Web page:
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Being With You:
It’s Great If You Have…
  • A sincere desire to please others. A faked, hypocritical interest in others, on the other hand, sounds sycophantic and insincere.
  • A good sense of humor. This quality is a saving grace in any conversation, and people who can laugh at themselves without putting themselves down are real winners.
  • An imagination that can bring life to the dullest of topics.
  • Self-restraint. A good conversationalist refrains from beginning all conversations with “I”.  A good conversationalist initiates topics by turning interested in the others present.
  • A good self-image combined with appropriate modesty. He or she plays down rather than broadcasts his or her expertise in certain fields, thus allowing others to discover it by themselves.
  • A willingness to allow others to pre-empt the choice of topic, especially if he or she knows someone else feels strongly about a particular subject. A good conversationalist will address any subject jointly with others, including one in which he alone clearly is the expert.  He is like a good athlete who will play sports with others who are not in his class; he plays with them for the sake of the group.
  • A positive attitude. The interesting person does not hold people’s attention by using a negative, accusatory style of speaking.  Anyone can hold the center of the stage by denouncing, attacking, or spreading malicious gossip about someone who is not present.
  • A sense of when and how to change the subject, such as when a topic has no more life, is too controversial, or is offensive to someone in the group.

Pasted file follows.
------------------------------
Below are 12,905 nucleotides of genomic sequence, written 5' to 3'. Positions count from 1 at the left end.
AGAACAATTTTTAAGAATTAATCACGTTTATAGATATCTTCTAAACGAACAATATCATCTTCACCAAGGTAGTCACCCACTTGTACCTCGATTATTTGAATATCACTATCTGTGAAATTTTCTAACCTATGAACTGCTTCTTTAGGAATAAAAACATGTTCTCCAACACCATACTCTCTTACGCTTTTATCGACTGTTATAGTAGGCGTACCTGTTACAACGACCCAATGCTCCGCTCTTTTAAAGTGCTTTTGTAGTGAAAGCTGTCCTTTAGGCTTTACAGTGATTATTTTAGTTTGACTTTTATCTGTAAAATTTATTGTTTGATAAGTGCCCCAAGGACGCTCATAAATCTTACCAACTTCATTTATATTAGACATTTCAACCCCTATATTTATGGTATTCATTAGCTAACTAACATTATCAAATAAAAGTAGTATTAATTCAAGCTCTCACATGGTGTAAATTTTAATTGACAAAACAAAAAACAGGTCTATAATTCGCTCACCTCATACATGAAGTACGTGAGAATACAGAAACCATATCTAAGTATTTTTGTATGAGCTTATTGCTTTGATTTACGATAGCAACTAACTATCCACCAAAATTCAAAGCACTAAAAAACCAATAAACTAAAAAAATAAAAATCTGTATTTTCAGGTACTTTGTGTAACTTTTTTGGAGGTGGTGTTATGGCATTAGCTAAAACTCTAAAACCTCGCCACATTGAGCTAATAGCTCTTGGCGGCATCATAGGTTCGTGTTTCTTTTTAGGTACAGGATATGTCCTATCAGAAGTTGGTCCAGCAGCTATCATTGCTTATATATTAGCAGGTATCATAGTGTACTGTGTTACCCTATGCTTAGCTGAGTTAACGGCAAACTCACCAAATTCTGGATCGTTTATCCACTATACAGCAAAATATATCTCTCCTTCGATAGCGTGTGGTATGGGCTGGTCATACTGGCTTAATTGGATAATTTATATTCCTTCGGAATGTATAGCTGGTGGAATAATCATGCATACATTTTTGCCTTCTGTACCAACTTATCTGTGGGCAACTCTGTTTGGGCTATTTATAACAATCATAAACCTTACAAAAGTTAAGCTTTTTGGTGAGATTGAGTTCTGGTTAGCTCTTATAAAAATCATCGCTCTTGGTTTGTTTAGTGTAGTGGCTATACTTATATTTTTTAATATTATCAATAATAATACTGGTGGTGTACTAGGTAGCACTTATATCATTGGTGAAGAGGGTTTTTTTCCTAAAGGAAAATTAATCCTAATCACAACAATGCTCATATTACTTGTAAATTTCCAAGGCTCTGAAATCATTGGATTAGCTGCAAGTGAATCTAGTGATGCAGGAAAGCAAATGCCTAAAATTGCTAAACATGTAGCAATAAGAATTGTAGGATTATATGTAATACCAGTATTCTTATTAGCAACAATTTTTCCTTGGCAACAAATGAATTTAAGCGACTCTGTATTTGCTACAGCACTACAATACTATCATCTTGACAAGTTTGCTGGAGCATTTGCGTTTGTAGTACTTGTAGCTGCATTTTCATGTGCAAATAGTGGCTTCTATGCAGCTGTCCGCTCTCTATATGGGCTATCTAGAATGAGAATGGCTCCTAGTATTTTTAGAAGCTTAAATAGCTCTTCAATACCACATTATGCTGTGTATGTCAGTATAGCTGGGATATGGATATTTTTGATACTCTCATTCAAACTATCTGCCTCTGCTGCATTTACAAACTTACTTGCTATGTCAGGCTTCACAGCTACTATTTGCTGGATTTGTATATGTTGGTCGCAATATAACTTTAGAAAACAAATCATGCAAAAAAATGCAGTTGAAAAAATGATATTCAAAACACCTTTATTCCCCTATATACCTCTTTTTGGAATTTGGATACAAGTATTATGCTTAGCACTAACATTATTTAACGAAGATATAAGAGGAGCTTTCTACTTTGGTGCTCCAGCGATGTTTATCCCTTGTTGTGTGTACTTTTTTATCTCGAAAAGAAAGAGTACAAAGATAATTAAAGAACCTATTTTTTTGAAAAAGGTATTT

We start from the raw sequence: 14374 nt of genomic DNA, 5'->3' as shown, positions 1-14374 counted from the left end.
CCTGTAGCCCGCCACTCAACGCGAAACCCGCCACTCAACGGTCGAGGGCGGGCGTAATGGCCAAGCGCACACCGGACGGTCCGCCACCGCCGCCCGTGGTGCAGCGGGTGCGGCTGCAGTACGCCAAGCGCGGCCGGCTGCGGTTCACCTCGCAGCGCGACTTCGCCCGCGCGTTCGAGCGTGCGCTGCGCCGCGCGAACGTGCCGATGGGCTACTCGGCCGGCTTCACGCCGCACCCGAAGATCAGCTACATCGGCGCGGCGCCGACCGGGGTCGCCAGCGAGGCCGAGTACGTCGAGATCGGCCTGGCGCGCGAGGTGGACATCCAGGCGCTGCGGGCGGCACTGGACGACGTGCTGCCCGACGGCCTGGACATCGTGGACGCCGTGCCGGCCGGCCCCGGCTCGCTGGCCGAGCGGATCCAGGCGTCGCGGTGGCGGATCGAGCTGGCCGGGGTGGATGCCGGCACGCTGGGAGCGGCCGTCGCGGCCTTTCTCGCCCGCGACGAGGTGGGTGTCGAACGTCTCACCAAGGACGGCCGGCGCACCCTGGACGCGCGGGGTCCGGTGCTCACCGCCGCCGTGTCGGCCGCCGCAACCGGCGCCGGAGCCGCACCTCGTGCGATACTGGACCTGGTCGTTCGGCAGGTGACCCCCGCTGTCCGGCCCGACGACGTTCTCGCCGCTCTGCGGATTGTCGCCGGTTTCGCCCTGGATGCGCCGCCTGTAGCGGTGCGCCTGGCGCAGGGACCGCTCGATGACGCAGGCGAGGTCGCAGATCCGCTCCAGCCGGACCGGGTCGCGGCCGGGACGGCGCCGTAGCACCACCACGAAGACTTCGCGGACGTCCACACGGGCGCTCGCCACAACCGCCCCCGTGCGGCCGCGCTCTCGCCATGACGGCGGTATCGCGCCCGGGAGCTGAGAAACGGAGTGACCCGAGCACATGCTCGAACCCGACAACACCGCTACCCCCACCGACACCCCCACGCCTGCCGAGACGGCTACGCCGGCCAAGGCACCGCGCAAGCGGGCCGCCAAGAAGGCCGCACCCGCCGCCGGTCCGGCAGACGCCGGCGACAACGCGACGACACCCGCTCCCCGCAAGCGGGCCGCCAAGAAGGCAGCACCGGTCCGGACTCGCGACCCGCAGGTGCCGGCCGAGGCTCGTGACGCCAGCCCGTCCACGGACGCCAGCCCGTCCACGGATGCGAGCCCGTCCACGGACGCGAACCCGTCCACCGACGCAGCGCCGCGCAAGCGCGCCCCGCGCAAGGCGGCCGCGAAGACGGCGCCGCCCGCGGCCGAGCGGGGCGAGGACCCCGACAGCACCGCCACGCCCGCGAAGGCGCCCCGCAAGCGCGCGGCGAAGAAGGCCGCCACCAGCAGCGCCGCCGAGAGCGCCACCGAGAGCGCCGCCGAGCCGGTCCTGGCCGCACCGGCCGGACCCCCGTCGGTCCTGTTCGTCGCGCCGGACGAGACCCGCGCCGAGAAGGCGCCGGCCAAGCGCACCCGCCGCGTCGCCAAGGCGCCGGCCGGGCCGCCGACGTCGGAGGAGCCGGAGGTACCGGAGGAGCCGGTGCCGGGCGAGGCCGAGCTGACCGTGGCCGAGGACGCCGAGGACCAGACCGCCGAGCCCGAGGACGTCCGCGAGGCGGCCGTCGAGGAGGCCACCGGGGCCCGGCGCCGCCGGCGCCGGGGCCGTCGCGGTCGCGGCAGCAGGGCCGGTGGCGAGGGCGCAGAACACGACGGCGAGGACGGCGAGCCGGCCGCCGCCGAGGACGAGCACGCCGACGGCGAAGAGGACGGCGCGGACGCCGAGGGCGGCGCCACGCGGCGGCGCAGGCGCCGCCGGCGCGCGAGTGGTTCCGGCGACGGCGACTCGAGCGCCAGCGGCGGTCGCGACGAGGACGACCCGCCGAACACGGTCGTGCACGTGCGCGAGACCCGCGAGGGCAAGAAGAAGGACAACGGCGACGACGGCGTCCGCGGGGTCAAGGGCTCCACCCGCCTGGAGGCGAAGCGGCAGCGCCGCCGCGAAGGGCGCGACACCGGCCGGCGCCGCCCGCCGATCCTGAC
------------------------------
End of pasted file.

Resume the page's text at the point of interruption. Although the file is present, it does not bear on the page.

• Respect for the other person’s right to privacy. This means refraining from discussing an important person’s specialty with him in any intrusive manner.  At a social event, the head of a corporation doesn’t want to be challenged on his business decisions; a basketball player doesn’t want to be questioned about all the plays in the last big game; an actor does not wish to hear a lengthy critique of last night’s performance.  People who are stars in their various fields should be allowed to take time off from their specialty when in a social milieu.
  • An aversion to the use of foul language and sacrilegious exclamations. A person using coarse expletives in polite conversation shows a total lack of class and makes everyone around uncomfortable.  No matter how much you may hear these words in street talk and in public today, they are not words connoting strength, courage, and success.  They are words used by those who don’t know how to express in any other manner their wish to sound powerful

Excerpted from Letitia Baldridge’s Complete Guide To A Great Social Life.

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